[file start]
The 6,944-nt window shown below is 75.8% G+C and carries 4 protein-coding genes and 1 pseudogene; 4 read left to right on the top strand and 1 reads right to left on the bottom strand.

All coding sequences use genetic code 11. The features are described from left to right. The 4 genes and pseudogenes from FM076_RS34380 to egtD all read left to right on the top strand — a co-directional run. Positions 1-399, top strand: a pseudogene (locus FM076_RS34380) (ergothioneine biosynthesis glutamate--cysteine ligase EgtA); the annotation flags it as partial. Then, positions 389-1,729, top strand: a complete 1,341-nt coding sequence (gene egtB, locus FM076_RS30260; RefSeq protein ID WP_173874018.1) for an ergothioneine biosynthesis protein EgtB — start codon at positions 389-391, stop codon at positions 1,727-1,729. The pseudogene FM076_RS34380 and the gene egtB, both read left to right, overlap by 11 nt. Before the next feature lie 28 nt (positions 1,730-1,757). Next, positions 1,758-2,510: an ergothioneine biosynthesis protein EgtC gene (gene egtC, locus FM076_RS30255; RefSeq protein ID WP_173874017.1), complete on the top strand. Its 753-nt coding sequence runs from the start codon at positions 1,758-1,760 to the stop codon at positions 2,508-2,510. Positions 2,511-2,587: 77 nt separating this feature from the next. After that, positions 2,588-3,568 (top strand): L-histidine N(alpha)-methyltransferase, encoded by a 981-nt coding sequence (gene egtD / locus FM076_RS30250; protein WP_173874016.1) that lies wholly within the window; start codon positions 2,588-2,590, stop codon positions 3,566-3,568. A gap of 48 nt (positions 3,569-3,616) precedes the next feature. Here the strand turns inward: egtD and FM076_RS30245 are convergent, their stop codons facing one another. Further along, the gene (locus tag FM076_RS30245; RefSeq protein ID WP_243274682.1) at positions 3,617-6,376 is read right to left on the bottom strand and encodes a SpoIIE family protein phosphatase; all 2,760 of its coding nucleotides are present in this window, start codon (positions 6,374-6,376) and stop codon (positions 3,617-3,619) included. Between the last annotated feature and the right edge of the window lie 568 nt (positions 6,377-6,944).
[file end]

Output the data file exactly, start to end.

The 6,944-nt window shown below is 75.8% G+C and carries 4 protein-coding genes and 1 pseudogene; 4 read left to right on the top strand and 1 reads right to left on the bottom strand.

All coding sequences use genetic code 11. The features are described from left to right. The 4 genes and pseudogenes from FM076_RS34380 to egtD all read left to right on the top strand — a co-directional run. Positions 1-399, top strand: a pseudogene (locus FM076_RS34380) (ergothioneine biosynthesis glutamate--cysteine ligase EgtA); the annotation flags it as partial. Then, positions 389-1,729, top strand: a complete 1,341-nt coding sequence (gene egtB, locus FM076_RS30260; RefSeq protein ID WP_173874018.1) for an ergothioneine biosynthesis protein EgtB — start codon at positions 389-391, stop codon at positions 1,727-1,729. The pseudogene FM076_RS34380 and the gene egtB, both read left to right, overlap by 11 nt. Before the next feature lie 28 nt (positions 1,730-1,757). Next, positions 1,758-2,510: an ergothioneine biosynthesis protein EgtC gene (gene egtC, locus FM076_RS30255; RefSeq protein ID WP_173874017.1), complete on the top strand. Its 753-nt coding sequence runs from the start codon at positions 1,758-1,760 to the stop codon at positions 2,508-2,510. Positions 2,511-2,587: 77 nt separating this feature from the next. After that, positions 2,588-3,568 (top strand): L-histidine N(alpha)-methyltransferase, encoded by a 981-nt coding sequence (gene egtD / locus FM076_RS30250; protein WP_173874016.1) that lies wholly within the window; start codon positions 2,588-2,590, stop codon positions 3,566-3,568. A gap of 48 nt (positions 3,569-3,616) precedes the next feature. Here the strand turns inward: egtD and FM076_RS30245 are convergent, their stop codons facing one another. Further along, the gene (locus tag FM076_RS30245; RefSeq protein ID WP_243274682.1) at positions 3,617-6,376 is read right to left on the bottom strand and encodes a SpoIIE family protein phosphatase; all 2,760 of its coding nucleotides are present in this window, start codon (positions 6,374-6,376) and stop codon (positions 3,617-3,619) included. Between the last annotated feature and the right edge of the window lie 568 nt (positions 6,377-6,944).